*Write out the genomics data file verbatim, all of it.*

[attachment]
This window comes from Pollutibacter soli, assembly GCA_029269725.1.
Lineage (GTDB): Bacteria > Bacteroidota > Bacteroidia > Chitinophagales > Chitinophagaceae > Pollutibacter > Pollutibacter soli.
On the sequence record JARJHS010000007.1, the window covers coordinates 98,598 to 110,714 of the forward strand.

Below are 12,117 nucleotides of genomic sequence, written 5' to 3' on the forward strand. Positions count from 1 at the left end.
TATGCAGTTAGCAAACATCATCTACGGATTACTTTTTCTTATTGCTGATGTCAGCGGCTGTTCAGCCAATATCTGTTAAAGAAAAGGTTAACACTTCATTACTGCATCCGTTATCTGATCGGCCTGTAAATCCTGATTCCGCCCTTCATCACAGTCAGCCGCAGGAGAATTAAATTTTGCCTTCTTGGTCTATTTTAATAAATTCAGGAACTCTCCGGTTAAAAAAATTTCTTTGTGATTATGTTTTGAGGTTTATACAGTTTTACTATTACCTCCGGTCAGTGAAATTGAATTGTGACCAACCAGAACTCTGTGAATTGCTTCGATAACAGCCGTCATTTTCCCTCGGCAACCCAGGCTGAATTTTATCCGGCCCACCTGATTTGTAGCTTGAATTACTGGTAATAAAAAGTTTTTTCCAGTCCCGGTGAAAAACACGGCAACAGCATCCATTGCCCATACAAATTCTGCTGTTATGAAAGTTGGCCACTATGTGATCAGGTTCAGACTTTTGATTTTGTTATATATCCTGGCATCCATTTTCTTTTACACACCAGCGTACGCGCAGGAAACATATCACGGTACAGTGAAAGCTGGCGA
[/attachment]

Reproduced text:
This window comes from Pollutibacter soli, assembly GCA_029269725.1.
Lineage (GTDB): Bacteria > Bacteroidota > Bacteroidia > Chitinophagales > Chitinophagaceae > Pollutibacter > Pollutibacter soli.
On the sequence record JARJHS010000007.1, the window covers coordinates 98,598 to 110,714 of the forward strand.

Below are 12,117 nucleotides of genomic sequence, written 5' to 3' on the forward strand. Positions count from 1 at the left end.
TATGCAGTTAGCAAACATCATCTACGGATTACTTTTTCTTATTGCTGATGTCAGCGGCTGTTCAGCCAATATCTGTTAAAGAAAAGGTTAACACTTCATTACTGCATCCGTTATCTGATCGGCCTGTAAATCCTGATTCCGCCCTTCATCACAGTCAGCCGCAGGAGAATTAAATTTTGCCTTCTTGGTCTATTTTAATAAATTCAGGAACTCTCCGGTTAAAAAAATTTCTTTGTGATTATGTTTTGAGGTTTATACAGTTTTACTATTACCTCCGGTCAGTGAAATTGAATTGTGACCAACCAGAACTCTGTGAATTGCTTCGATAACAGCCGTCATTTTCCCTCGGCAACCCAGGCTGAATTTTATCCGGCCCACCTGATTTGTAGCTTGAATTACTGGTAATAAAAAGTTTTTTCCAGTCCCGGTGAAAAACACGGCAACAGCATCCATTGCCCATACAAATTCTGCTGTTATGAAAGTTGGCCACTATGTGATCAGGTTCAGACTTTTGATTTTGTTATATATCCTGGCATCCATTTTCTTTTACACACCAGCGTACGCGCAGGAAACATATCACGGTACAGTGAAAGCTGGCGA